If you don't deal with your trauma, you very well could repeat what is familiar to you, simply because it's a part of the fabric of what you know—whether you want to/intended to or not.

On this side of my own continual quest for clarity and healing, if there is a silver lining that comes from my own trauma, it's that I can spot abuse in others rather quickly. And, if there's one thing that I hear, far more than I ever should, especially from women, it's "Well, at least he doesn't…" Listen, a man who calls you names isn't any better than a man who hits you. A man who constantly pressures you to have sex isn't any better than a man who sexually harasses you. And a man who neglects you isn't any better than a man who tries to control you. The fact that a lot of us believe otherwise is how we end up remaining in abusive situations. So, why is it that I see no "levels" or differences in abuse (the consequences might be different but not the abuse itself)? It's because I know what abuse means.

Abuse: (verb) use (something) to bad effect or for a bad purpose; misuse; treat (a person or an animal) with cruelty or violence, especially regularly or repeatedly; (noun) the improper use of something

Please let that sink in, just as low into your spirit as it can go. If you are misused in any way, that is abuse. If you are treated with cruelty in any form, that is abuse. If you are treated improperly, period, that is abuse.

A great definition of proper is "adapted or appropriate to the purpose or circumstances; fit; suitable". Another reason why a lot of us tolerate abuse is because we don't "get" the purpose of the relationship that we are in. A marriage is supposed to be a cherished partnership; when two spouses don't honor their union as such, there is bound to be some abuse. If you're currently dating someone, they should want to help you get to a higher level as you do the same for them; if that isn't happening, there is bound to be some abuse.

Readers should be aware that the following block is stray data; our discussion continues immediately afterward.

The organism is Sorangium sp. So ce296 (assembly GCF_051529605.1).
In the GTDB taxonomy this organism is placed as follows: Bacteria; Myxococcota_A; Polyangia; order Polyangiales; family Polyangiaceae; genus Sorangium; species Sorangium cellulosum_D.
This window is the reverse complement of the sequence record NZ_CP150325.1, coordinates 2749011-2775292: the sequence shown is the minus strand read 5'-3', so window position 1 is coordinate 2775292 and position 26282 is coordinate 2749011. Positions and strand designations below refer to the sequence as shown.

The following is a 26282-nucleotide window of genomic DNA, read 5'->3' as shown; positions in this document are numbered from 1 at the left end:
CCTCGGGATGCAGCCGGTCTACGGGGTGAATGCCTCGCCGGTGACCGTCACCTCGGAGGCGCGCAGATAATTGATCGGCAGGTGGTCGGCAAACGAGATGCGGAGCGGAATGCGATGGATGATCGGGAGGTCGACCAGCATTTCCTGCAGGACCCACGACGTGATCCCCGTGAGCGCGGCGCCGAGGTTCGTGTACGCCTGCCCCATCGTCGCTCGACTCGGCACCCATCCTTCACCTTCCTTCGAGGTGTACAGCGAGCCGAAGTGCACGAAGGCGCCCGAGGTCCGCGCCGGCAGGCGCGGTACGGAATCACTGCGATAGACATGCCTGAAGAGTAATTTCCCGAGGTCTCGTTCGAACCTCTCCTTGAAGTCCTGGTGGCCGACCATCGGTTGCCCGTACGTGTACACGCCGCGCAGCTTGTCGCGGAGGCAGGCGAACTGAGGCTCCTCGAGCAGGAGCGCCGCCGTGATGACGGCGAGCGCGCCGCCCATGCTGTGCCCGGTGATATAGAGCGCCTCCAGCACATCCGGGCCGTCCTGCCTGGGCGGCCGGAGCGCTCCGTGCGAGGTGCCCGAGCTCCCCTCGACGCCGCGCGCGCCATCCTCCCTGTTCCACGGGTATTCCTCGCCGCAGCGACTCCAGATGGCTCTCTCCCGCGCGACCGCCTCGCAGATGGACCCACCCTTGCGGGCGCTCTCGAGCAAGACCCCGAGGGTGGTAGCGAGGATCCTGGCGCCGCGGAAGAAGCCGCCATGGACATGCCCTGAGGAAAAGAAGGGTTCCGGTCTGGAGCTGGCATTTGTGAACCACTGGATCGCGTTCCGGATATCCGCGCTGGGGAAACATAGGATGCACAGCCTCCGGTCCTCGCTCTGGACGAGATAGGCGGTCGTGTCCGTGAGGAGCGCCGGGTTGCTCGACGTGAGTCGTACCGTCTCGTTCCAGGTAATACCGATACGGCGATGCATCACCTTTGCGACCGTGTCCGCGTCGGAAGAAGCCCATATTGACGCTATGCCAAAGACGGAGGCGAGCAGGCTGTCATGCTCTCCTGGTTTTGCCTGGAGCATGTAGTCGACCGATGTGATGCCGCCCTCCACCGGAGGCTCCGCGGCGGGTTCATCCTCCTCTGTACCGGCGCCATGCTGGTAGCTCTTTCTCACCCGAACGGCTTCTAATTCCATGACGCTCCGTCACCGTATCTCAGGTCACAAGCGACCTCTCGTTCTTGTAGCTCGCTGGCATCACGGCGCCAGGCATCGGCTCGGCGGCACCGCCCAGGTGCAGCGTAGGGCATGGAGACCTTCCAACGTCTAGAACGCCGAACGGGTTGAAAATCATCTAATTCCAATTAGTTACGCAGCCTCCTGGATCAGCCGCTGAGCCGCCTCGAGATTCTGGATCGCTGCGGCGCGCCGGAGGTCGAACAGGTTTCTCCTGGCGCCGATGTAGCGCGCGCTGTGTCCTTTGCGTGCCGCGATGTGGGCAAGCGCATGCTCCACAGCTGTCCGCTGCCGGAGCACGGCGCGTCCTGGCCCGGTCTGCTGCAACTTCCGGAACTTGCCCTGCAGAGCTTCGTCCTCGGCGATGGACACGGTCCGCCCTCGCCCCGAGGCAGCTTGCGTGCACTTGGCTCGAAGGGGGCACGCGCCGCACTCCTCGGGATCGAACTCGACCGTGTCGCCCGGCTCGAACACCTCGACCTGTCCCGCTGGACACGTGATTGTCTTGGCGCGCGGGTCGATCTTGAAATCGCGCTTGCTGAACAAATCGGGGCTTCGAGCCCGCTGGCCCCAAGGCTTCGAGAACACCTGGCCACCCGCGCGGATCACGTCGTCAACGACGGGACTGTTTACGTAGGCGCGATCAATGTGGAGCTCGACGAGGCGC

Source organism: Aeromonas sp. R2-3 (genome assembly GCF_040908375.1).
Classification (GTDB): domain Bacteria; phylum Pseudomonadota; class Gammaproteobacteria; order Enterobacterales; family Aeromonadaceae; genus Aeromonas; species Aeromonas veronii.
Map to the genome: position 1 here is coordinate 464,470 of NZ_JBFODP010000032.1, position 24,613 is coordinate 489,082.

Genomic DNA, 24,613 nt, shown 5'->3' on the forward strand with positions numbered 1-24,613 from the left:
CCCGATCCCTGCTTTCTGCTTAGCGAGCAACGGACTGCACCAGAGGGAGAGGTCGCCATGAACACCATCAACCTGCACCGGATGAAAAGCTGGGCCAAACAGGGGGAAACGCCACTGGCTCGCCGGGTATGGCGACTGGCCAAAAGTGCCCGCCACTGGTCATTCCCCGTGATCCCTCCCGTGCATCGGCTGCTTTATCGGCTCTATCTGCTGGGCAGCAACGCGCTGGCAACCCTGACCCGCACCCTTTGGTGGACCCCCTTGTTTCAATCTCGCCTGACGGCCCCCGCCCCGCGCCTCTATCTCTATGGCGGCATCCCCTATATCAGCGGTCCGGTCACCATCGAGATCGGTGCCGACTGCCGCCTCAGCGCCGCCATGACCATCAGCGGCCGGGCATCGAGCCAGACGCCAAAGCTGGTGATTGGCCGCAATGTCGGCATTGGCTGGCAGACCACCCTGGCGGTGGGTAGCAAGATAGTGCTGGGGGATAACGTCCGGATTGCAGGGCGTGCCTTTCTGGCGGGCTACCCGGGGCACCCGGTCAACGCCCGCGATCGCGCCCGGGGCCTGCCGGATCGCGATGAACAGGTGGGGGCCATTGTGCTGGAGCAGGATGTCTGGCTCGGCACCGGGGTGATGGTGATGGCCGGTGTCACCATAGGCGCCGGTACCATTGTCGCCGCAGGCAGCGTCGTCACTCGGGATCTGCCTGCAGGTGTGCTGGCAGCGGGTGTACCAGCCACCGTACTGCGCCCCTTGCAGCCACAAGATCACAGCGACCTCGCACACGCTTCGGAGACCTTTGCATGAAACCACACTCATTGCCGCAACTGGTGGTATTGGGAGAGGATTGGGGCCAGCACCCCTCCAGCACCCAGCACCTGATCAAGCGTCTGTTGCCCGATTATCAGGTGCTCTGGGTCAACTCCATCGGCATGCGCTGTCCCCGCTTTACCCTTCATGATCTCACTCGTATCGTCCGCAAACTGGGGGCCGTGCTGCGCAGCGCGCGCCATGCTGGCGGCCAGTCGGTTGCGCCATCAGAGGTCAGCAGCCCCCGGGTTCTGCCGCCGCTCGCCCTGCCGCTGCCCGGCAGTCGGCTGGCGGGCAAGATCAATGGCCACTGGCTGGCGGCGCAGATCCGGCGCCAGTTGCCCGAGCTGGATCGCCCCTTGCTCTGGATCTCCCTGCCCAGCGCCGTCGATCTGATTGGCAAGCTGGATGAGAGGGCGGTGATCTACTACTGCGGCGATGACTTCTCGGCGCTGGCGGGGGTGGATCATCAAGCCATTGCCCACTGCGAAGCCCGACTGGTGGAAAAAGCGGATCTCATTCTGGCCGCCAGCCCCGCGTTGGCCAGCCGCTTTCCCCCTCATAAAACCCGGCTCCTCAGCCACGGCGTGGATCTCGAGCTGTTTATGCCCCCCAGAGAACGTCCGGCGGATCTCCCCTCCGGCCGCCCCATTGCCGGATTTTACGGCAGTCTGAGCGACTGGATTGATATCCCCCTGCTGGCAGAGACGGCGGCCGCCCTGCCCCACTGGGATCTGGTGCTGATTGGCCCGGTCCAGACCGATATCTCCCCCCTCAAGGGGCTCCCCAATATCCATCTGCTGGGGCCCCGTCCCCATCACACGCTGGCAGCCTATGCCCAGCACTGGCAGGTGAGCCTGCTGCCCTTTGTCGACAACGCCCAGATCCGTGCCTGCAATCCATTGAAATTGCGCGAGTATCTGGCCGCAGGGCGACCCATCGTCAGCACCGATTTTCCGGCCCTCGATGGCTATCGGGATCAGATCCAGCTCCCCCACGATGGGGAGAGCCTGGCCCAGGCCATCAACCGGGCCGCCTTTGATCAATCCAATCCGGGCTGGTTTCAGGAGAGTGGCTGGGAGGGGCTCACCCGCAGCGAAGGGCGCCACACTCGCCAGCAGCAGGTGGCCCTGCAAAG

In both dynamics, oftentimes, that abuse is neglect. Because just think about it—if you don't understand why you are doing what you are doing or you don't value who you are doing that something with, it's very easy to neglect both the relationship as well as them. And how do you know, for sure, that this is the type of abuse that you are experiencing?

“Neglect” Is More than Just One Thing


The fascinating thing about neglect is it's not as easy to discern as say, a bruise on your arm or face or date rape (if even your boyfriend forces you to have sex against your will, that is rape). That's because, while a lot of us hold a general definition of the word in our mind, we fail to go beneath the surface of it. Let's do that now.

Neglect: to pay no attention or too little attention to; disregard or slight; to be remiss in the care or treatment of; to omit, through indifference or carelessness; to fail to carry out or perform (orders, duties, etc.)

Now, before going deeper, it's important that I put on record that unrealistic—or worse, unvoiced— expectations is not a form of neglect. Neither is being super needy (a person is to be your partner, not your savior or superhero). The "ouch" truth that some of us need to hear is, we're the victim of self-neglect because, rather than making it a priority to cultivate our own beings, we're looking for another person to do what we won't do for ourselves. No, what I'm speaking of is when you and someone else, mutually decide what the purpose of your relationship is, when you choose to be a part of one another's intimate lives, and yet—little attention is paid, no f—ks are given, there is a constant attitude of total indifference and/or the expectations that were agreed upon don't happen. If one, some, or all of these things are happening to you (or you are doing this to someone else), that is what it means to be neglectful. And since that results in "improperly using" the relationship, that is a form of abuse.

Why Do We Tolerate Neglect in Relationships So Much?


Right on January 1, a song popped up in my YouTube suggestions, that is basically the theme song for all of this. The artist's name is Savannah Cristina (whew, her voice is totally dope) and the song's title is "SELFISH: 2020". Here are some of the lyrics: